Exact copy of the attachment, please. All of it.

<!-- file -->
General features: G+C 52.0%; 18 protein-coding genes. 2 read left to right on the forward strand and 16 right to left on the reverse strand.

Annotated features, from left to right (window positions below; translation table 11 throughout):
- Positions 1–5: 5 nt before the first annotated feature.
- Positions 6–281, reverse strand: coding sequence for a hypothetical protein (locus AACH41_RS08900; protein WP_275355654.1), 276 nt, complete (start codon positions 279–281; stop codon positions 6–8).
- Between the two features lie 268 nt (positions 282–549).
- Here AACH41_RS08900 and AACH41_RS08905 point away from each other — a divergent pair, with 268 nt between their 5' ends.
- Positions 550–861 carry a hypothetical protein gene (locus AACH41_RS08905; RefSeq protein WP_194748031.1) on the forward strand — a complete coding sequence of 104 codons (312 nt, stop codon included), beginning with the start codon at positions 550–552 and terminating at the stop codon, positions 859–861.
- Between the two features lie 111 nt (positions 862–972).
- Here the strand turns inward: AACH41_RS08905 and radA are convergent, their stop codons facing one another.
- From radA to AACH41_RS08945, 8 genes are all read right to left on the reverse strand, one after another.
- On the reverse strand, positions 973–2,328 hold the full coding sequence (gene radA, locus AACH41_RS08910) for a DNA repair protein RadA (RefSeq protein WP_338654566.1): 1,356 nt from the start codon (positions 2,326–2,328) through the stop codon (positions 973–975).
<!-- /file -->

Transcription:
General features: G+C 52.0%; 18 protein-coding genes. 2 read left to right on the forward strand and 16 right to left on the reverse strand.

Annotated features, from left to right (window positions below; translation table 11 throughout):
- Positions 1–5: 5 nt before the first annotated feature.
- Positions 6–281, reverse strand: coding sequence for a hypothetical protein (locus AACH41_RS08900; protein WP_275355654.1), 276 nt, complete (start codon positions 279–281; stop codon positions 6–8).
- Between the two features lie 268 nt (positions 282–549).
- Here AACH41_RS08900 and AACH41_RS08905 point away from each other — a divergent pair, with 268 nt between their 5' ends.
- Positions 550–861 carry a hypothetical protein gene (locus AACH41_RS08905; RefSeq protein WP_194748031.1) on the forward strand — a complete coding sequence of 104 codons (312 nt, stop codon included), beginning with the start codon at positions 550–552 and terminating at the stop codon, positions 859–861.
- Between the two features lie 111 nt (positions 862–972).
- Here the strand turns inward: AACH41_RS08905 and radA are convergent, their stop codons facing one another.
- From radA to AACH41_RS08945, 8 genes are all read right to left on the reverse strand, one after another.
- On the reverse strand, positions 973–2,328 hold the full coding sequence (gene radA, locus AACH41_RS08910) for a DNA repair protein RadA (RefSeq protein WP_338654566.1): 1,356 nt from the start codon (positions 2,326–2,328) through the stop codon (positions 973–975).